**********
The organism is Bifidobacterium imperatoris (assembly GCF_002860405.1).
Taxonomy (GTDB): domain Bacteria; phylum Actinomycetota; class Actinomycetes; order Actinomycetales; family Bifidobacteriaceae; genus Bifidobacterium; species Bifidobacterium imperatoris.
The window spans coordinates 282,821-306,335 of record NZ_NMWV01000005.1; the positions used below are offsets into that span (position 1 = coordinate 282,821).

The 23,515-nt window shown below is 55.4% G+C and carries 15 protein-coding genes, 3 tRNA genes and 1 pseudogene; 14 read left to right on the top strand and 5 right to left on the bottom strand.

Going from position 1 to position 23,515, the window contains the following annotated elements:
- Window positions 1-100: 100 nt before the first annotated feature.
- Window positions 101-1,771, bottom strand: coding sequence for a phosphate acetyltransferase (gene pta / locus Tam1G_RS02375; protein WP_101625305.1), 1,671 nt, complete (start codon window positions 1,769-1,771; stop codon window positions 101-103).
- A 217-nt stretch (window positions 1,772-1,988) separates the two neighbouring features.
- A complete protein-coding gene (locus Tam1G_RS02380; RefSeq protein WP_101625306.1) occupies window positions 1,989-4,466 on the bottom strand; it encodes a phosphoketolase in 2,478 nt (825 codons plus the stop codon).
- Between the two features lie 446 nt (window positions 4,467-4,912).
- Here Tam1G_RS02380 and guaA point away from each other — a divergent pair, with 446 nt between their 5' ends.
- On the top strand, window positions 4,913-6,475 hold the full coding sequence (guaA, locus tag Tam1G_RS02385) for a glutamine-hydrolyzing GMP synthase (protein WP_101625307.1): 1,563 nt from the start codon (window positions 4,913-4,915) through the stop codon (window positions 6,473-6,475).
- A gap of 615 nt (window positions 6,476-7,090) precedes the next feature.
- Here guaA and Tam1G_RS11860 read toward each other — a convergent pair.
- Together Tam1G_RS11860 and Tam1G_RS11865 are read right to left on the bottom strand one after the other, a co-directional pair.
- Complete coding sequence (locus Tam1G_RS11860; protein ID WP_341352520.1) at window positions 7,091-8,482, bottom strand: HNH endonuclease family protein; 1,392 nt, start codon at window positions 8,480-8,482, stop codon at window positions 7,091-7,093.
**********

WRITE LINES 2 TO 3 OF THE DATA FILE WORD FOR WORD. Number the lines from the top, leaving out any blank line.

Taxonomy (GTDB): domain Bacteria; phylum Actinomycetota; class Actinomycetes; order Actinomycetales; family Bifidobacteriaceae; genus Bifidobacterium; species Bifidobacterium imperatoris.
The window spans coordinates 282,821-306,335 of record NZ_NMWV01000005.1; the positions used below are offsets into that span (position 1 = coordinate 282,821).